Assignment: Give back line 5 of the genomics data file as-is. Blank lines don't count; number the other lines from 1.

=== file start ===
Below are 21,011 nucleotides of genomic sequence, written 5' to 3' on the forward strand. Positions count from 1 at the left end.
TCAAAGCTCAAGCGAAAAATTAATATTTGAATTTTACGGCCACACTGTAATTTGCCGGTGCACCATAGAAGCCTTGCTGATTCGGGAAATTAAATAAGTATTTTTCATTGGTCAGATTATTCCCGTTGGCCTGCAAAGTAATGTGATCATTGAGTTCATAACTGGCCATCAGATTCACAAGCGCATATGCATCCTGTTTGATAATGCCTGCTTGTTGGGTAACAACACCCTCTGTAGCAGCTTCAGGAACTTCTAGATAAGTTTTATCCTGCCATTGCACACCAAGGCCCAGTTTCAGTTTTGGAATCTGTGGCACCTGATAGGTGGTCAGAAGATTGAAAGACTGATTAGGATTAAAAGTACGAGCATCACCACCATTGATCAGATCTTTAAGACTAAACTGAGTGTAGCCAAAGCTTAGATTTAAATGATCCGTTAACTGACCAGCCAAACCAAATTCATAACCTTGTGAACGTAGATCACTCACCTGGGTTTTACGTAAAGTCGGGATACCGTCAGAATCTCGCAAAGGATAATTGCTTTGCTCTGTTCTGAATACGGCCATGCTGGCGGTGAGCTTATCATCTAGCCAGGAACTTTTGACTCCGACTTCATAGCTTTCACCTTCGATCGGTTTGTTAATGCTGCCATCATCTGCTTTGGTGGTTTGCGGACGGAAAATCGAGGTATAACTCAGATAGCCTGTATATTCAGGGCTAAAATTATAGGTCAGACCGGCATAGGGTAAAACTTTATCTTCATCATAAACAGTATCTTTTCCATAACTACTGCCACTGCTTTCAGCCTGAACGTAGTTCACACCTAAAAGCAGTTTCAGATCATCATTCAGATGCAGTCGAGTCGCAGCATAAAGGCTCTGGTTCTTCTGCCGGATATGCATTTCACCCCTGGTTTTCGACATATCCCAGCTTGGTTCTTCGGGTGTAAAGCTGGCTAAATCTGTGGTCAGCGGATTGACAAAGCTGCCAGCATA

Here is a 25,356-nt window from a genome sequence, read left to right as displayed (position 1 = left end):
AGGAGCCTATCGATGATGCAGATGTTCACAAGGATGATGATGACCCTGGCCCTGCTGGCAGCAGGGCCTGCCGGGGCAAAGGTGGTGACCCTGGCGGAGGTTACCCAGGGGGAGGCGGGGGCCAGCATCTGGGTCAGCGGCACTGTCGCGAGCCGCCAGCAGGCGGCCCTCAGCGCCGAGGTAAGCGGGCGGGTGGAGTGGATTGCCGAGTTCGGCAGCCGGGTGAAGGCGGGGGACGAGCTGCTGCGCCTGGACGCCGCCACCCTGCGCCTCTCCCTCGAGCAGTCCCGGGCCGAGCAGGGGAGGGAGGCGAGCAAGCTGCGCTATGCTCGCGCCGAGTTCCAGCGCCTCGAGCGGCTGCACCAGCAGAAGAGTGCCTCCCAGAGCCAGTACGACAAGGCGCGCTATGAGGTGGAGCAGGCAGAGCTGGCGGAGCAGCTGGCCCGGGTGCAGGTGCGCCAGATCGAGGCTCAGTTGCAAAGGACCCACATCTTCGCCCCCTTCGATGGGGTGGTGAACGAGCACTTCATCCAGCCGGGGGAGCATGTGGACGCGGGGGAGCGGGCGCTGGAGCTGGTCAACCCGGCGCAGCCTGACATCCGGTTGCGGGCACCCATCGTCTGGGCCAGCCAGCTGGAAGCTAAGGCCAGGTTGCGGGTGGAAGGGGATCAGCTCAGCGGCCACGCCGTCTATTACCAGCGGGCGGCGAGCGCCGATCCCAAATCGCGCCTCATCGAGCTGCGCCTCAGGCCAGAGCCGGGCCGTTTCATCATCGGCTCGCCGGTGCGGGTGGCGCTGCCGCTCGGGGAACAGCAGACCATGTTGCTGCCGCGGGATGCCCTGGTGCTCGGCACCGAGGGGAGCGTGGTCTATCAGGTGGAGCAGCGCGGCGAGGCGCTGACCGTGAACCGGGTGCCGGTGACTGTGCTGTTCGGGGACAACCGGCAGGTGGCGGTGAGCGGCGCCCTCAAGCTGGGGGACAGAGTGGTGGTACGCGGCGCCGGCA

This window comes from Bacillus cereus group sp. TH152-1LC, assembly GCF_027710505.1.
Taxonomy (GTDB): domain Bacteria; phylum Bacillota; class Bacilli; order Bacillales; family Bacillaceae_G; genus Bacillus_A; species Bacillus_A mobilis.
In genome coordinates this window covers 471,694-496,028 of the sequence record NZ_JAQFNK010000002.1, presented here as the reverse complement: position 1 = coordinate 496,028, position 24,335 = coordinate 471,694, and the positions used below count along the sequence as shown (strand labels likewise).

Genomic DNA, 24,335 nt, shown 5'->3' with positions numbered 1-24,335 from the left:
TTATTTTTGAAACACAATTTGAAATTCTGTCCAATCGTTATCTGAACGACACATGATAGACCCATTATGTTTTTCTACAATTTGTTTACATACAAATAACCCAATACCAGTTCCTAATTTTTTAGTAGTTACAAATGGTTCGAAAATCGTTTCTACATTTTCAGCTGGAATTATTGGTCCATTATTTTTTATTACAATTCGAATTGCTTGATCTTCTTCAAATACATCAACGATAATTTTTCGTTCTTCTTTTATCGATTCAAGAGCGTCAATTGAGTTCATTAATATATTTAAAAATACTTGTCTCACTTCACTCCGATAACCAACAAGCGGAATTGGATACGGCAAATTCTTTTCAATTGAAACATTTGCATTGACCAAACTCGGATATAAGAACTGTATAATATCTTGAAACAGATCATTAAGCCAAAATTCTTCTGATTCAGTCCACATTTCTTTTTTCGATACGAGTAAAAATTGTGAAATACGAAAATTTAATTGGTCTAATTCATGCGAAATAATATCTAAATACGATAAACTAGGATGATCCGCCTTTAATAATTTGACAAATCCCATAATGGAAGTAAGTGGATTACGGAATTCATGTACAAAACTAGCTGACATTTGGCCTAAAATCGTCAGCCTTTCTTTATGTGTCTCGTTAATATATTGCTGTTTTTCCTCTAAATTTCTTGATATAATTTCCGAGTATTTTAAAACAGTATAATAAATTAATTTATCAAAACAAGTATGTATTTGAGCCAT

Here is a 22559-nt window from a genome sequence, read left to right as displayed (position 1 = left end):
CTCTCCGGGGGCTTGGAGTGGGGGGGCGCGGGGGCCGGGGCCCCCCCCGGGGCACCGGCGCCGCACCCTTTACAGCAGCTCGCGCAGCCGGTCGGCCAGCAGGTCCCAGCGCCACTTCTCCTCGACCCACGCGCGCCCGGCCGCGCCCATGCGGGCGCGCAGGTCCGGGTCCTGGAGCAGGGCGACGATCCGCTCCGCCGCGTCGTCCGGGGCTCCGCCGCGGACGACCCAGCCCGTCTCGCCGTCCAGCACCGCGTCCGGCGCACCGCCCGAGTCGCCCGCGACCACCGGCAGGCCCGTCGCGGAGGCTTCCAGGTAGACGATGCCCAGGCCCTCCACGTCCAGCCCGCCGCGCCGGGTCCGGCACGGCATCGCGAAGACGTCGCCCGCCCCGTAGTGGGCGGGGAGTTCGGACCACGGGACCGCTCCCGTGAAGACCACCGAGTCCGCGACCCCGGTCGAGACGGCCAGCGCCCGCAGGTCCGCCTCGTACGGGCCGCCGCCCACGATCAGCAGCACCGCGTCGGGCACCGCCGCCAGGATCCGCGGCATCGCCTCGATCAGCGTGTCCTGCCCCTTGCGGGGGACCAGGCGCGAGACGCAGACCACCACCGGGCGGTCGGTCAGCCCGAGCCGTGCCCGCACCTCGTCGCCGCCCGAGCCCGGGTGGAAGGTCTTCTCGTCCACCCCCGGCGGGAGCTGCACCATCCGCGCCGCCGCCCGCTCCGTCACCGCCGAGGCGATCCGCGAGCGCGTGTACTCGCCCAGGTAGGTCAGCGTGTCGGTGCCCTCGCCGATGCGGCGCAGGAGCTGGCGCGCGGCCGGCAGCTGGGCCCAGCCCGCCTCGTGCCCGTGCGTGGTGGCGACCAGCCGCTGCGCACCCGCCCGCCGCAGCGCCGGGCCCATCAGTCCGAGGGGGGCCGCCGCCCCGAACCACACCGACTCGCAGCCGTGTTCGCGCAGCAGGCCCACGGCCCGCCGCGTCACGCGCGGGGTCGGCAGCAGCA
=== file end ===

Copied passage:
This window comes from Bacillus cereus group sp. TH152-1LC, assembly GCF_027710505.1.